• Regulation
The national legislation did not provide for substantial protection of the personal data of its citizens.

Although the Kenyan Constitution recognizes the human right to confidentiality, only in 2019 did Kenya adopt the Personal Data Protection Act, which defines what information is confidential, regulates data processing, defines the rights of personal data subjects, such as knowing the purpose of data use, prohibiting processing of their data, etc.

The responsibilities of data processors are also defined, for example before data collection they have to inform the person of their rights, the collection of data, the purpose of data collection, third parties to which the data will be transferred, and so on.
Philippines
In 2016, candidate Rodrigo Duterte used the services of CA to help in the presidential race and won.

CA worked on the 2013 Philippine National Senate and Congressional elections. The archived version of the SCL-group website states that the company boasts of its role in rebranding the client (it does not say which one). The section on participation in the Philippine elections, which has been removed from the SCL website, contained the following information: "Before the election, our client was widely perceived as a good and decent person. In particular, his team believed that these qualities were potentially beneficial. However, research has shown that voters prefer resilience and determination. In this regard, SCL has used the country's crime problems to rebrand the client as a strong, no-nonsense man of action, who would appeal to the true values of the voters."

Facebook Chief Technology Officer Mike Schroepfer said that personal data of 1.2 million Filipino users had been transferred to CA. Interestingly, as of 2019, the Filipinos held a leading position in the use of social media for the fourth time in a row. With a population of nearly 107 million, Facebook is used by 75 million. Thus, for this state, the issue of protection of personal data of its citizens is extremely pressing.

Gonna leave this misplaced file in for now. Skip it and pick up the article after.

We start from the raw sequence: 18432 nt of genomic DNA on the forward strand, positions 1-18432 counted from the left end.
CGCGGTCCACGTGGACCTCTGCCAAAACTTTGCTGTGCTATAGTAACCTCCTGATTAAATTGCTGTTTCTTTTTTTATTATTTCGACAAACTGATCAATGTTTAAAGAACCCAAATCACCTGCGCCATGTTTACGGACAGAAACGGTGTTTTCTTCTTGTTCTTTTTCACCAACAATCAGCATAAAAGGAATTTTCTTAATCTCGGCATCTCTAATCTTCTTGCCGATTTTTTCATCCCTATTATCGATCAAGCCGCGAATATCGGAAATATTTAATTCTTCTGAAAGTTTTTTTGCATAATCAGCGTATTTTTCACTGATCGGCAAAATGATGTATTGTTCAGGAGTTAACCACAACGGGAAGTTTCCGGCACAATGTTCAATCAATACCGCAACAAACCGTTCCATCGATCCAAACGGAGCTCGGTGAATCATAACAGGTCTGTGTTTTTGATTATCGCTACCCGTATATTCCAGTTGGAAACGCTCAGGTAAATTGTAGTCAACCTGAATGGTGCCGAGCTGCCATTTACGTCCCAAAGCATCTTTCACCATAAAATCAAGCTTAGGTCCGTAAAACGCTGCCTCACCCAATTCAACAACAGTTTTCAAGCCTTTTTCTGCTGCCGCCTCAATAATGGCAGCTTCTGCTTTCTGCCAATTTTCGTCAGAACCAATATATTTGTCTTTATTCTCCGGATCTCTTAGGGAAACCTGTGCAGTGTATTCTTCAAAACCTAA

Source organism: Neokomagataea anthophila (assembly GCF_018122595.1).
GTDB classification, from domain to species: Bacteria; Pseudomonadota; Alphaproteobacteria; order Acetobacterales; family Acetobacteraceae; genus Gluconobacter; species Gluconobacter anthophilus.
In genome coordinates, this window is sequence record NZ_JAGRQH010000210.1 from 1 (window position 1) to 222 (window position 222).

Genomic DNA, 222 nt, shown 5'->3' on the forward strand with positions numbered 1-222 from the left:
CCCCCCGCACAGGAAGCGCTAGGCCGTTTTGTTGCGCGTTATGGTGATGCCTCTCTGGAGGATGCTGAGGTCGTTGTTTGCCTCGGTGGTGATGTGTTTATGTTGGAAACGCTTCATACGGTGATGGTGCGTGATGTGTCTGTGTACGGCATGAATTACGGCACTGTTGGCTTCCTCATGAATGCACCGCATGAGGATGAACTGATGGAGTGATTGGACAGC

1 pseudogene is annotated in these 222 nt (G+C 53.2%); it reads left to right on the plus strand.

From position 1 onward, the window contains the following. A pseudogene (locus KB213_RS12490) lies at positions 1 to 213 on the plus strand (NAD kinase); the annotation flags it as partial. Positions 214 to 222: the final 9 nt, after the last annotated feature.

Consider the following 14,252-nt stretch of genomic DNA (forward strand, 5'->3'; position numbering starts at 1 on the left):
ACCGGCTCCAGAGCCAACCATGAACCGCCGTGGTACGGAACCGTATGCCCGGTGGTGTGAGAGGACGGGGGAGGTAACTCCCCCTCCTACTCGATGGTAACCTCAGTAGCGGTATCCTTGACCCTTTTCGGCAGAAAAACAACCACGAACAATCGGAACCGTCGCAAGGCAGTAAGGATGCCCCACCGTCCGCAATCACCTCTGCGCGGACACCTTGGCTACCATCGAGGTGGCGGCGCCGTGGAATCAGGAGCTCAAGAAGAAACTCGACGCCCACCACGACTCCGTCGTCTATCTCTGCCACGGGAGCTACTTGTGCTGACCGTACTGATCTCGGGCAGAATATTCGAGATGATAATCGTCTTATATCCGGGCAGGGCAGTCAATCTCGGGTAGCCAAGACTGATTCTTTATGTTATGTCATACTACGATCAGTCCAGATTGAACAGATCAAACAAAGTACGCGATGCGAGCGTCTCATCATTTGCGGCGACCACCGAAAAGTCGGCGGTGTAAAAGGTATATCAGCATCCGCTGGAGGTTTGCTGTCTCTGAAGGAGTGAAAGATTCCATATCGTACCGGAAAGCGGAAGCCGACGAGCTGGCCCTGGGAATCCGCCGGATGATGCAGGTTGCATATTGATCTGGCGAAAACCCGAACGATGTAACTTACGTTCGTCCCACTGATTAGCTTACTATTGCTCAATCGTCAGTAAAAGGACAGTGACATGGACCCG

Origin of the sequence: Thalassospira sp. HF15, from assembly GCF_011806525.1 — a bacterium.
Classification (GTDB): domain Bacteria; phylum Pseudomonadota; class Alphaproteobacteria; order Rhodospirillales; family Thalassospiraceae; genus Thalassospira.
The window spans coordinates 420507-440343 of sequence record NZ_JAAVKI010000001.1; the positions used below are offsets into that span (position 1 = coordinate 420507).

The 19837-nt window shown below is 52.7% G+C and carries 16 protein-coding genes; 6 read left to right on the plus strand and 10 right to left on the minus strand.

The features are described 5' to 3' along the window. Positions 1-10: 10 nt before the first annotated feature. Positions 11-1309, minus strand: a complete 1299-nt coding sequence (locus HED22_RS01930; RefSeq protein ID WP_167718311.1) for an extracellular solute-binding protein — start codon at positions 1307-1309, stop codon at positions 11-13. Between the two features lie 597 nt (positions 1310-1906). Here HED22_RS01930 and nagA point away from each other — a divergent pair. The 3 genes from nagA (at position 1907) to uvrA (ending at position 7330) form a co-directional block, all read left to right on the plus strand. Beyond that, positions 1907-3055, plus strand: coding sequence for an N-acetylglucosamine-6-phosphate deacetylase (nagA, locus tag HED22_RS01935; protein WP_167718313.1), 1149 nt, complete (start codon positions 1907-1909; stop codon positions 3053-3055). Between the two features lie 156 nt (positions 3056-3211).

In the Philippines, the Personal Data Act was adopted in 2012, but the regulator was not established until 2016. Right after its creation, it began to strengthen the protection of personal data of Filipinos and issued the Act Implementing Rules and Regulations of Republic Personal Data Act, which describes in detail the requirements for the processing of personal data, as well as sanctions for the violations of the law.

During 2016-2020, the Philippines adopted a number of guidelines (for example, on reporting requirements for personal data leakage), memoranda (for example, on the management of personal data leakage) to protect the personal data of its citizens as much as possible.
Ukraine
There is no doubt that in Ukraine, too, politicians are willing to use aggressive forms of political technology, in particular, by resorting to SCL services.

Below is a message from the SCL Elections archives which demonstrates the latter's likely involvement in the 2004 Orange Revolution.
There is also evidence that one of the Ukrainian political parties hired CA in 2017 (when the company was already under investigation). It is unknown which one, though.

So, we should also get concerned about the "latest methods" of interfering in the will of Ukrainian voters and think of ways to protect them.
How are the personal data of Ukrainian voters collected and what`s wrong with the legislation
The study by Tetiana Bohdanova, NGO Digital Security Lab and OPORA, describes how the parties "Voice", "European Solidarity", "Servant of the People", "Fatherland" and "Opposition Platform – For Life" received the data of Ukrainians, in particular through the web-sites. Four out of five parties used analytical services to track human activity in the network and send data to third parties. The websites of all the above parties used cookies and trackers transmitted by social media for advertising purposes (Facebook, Youtube).
Cookies are files that store information about actions on the website, settings and help the website organize information in such a way as to simplify the stay on the website. Trackers collect information on the websites a person visits, IP address, gadgets they use, browser history, network connection data, etc. and transmit this data to their creator. In addition to information about online traffic, trackers can also collect information about age, place of residence, preferences (the Facebook Like button is a tracker). Trackers create an accurate user profile. Third party owners of trackers can process information and sell it on the black market.
A mere two parties with privacy policies on their websites informed their visitors about the use of cookies, but they did not ask for their consent to the use of cookies, did not provide alternative choices, and did not warn users that they provided their personal data the moment they visited the website.

As a result, none of the parties complied with the requirements of the Law of Ukraine "On Personal Data Protection", and the parties' websites did not protect the collected data.